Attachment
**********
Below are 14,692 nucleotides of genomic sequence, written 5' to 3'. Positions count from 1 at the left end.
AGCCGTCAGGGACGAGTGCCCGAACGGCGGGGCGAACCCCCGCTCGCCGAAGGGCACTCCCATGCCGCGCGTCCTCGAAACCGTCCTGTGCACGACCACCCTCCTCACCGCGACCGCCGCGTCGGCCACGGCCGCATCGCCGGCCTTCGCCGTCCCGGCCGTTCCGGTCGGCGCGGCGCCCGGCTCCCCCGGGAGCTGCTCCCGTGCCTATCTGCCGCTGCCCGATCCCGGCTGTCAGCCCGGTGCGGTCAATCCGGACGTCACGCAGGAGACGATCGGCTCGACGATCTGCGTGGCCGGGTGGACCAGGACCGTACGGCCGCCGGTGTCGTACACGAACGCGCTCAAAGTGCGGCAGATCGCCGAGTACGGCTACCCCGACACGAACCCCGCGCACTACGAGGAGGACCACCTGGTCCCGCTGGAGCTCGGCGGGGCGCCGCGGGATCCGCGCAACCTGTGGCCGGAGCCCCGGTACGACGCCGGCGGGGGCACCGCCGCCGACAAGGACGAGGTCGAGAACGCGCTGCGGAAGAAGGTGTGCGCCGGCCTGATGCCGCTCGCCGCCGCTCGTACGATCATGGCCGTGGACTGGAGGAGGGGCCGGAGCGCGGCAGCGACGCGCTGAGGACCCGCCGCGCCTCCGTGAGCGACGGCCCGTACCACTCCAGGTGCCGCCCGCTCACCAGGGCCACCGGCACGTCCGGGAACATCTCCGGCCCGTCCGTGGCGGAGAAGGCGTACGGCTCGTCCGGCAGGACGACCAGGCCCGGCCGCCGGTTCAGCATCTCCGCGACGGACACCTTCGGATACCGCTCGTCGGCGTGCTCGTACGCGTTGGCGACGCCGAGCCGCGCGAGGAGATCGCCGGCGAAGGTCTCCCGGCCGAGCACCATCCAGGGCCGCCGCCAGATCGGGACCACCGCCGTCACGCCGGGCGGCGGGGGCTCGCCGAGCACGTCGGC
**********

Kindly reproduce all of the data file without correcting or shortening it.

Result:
Below are 14,692 nucleotides of genomic sequence, written 5' to 3'. Positions count from 1 at the left end.
AGCCGTCAGGGACGAGTGCCCGAACGGCGGGGCGAACCCCCGCTCGCCGAAGGGCACTCCCATGCCGCGCGTCCTCGAAACCGTCCTGTGCACGACCACCCTCCTCACCGCGACCGCCGCGTCGGCCACGGCCGCATCGCCGGCCTTCGCCGTCCCGGCCGTTCCGGTCGGCGCGGCGCCCGGCTCCCCCGGGAGCTGCTCCCGTGCCTATCTGCCGCTGCCCGATCCCGGCTGTCAGCCCGGTGCGGTCAATCCGGACGTCACGCAGGAGACGATCGGCTCGACGATCTGCGTGGCCGGGTGGACCAGGACCGTACGGCCGCCGGTGTCGTACACGAACGCGCTCAAAGTGCGGCAGATCGCCGAGTACGGCTACCCCGACACGAACCCCGCGCACTACGAGGAGGACCACCTGGTCCCGCTGGAGCTCGGCGGGGCGCCGCGGGATCCGCGCAACCTGTGGCCGGAGCCCCGGTACGACGCCGGCGGGGGCACCGCCGCCGACAAGGACGAGGTCGAGAACGCGCTGCGGAAGAAGGTGTGCGCCGGCCTGATGCCGCTCGCCGCCGCTCGTACGATCATGGCCGTGGACTGGAGGAGGGGCCGGAGCGCGGCAGCGACGCGCTGAGGACCCGCCGCGCCTCCGTGAGCGACGGCCCGTACCACTCCAGGTGCCGCCCGCTCACCAGGGCCACCGGCACGTCCGGGAACATCTCCGGCCCGTCCGTGGCGGAGAAGGCGTACGGCTCGTCCGGCAGGACGACCAGGCCCGGCCGCCGGTTCAGCATCTCCGCGACGGACACCTTCGGATACCGCTCGTCGGCGTGCTCGTACGCGTTGGCGACGCCGAGCCGCGCGAGGAGATCGCCGGCGAAGGTCTCCCGGCCGAGCACCATCCAGGGCCGCCGCCAGATCGGGACCACCGCCGTCACGCCGGGCGGCGGGGGCTCGCCGAGCACGTCGGC